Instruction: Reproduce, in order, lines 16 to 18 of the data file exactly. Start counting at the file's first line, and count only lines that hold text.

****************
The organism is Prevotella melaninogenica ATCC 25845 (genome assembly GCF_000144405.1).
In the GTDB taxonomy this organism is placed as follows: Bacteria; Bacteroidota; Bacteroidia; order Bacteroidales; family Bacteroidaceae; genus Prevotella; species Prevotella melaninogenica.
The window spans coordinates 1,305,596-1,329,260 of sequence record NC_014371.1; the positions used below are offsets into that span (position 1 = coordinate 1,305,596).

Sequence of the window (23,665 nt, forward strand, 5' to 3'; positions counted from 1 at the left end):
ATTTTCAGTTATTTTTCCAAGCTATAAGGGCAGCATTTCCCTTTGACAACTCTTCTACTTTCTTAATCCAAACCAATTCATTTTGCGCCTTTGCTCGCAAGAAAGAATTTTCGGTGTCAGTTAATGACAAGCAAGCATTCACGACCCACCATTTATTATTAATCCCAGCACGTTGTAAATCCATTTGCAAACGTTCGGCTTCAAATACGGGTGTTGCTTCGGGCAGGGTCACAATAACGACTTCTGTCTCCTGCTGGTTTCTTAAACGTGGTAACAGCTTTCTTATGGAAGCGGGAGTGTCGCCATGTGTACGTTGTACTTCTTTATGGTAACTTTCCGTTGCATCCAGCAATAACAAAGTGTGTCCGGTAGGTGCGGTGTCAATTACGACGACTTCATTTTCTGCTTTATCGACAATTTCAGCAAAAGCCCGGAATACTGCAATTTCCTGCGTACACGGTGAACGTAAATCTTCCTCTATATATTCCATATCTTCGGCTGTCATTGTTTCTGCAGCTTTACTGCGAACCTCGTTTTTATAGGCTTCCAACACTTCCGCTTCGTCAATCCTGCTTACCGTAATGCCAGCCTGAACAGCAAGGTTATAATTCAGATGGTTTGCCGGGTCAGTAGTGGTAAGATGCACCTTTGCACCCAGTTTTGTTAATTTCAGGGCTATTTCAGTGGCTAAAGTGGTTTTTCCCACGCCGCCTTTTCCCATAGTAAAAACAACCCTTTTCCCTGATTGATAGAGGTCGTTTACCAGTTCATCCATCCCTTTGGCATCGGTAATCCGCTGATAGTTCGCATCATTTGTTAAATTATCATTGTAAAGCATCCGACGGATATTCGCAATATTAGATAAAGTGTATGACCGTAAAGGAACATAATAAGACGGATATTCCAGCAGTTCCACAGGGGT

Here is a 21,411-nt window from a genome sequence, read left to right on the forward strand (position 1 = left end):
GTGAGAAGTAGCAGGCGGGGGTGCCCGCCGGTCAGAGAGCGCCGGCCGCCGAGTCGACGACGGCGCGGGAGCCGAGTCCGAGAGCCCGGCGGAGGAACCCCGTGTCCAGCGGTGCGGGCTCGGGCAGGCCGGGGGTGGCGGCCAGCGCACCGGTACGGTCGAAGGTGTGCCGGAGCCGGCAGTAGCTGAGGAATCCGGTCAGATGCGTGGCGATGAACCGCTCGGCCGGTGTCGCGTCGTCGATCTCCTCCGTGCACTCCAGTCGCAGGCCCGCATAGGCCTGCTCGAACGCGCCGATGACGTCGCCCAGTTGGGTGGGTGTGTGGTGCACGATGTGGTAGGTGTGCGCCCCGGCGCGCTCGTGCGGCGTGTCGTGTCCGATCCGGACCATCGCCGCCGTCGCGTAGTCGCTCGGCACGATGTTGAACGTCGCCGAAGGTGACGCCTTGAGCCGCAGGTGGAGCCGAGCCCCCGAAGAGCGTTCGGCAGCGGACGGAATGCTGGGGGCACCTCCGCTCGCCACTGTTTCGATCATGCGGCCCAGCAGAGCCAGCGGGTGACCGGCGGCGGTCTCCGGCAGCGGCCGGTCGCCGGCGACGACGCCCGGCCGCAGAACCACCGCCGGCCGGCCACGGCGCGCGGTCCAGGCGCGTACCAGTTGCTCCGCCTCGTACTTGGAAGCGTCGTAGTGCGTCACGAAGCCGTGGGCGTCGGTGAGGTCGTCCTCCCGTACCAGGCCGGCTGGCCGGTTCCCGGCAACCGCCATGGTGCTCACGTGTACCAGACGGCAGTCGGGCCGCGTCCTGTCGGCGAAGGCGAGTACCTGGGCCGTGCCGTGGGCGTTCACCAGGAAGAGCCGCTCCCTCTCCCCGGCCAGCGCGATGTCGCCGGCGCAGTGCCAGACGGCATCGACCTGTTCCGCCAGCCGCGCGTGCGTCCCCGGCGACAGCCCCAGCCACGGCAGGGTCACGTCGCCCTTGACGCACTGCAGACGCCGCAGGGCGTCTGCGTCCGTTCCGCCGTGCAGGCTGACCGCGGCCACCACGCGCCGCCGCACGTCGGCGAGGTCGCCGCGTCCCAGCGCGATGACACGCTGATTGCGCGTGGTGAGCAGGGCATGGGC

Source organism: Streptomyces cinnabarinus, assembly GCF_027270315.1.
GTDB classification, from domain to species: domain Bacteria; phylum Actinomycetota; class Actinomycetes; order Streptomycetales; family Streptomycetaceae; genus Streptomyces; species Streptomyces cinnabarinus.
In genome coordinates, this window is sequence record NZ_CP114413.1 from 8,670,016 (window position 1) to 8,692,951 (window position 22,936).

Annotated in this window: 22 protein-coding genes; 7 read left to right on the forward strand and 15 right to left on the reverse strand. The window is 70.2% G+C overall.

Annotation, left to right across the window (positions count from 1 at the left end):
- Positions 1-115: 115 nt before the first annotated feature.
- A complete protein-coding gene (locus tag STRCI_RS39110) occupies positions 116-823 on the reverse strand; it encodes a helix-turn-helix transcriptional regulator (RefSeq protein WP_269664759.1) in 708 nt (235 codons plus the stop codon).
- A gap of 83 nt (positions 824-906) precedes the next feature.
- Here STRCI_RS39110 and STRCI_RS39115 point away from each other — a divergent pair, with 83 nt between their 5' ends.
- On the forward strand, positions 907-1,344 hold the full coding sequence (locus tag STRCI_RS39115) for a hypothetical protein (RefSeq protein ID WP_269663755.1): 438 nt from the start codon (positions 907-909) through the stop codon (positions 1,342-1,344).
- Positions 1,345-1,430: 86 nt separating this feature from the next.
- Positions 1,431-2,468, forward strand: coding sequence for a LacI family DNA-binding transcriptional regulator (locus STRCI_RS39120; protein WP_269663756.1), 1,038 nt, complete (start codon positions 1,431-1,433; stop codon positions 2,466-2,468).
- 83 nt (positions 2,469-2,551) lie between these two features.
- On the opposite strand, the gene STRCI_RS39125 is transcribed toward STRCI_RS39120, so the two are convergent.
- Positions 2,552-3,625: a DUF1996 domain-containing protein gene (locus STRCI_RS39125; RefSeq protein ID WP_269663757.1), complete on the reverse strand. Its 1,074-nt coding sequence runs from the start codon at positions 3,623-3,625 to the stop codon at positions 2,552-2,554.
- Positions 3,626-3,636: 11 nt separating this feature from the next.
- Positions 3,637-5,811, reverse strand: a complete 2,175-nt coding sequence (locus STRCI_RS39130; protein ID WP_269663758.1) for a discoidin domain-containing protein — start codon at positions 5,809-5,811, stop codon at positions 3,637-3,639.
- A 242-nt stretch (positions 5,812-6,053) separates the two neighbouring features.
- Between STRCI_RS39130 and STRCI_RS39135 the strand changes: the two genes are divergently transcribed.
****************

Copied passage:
- Here STRCI_RS39110 and STRCI_RS39115 point away from each other — a divergent pair, with 83 nt between their 5' ends.
- On the forward strand, positions 907-1,344 hold the full coding sequence (locus tag STRCI_RS39115) for a hypothetical protein (RefSeq protein ID WP_269663755.1): 438 nt from the start codon (positions 907-909) through the stop codon (positions 1,342-1,344).
- Positions 1,345-1,430: 86 nt separating this feature from the next.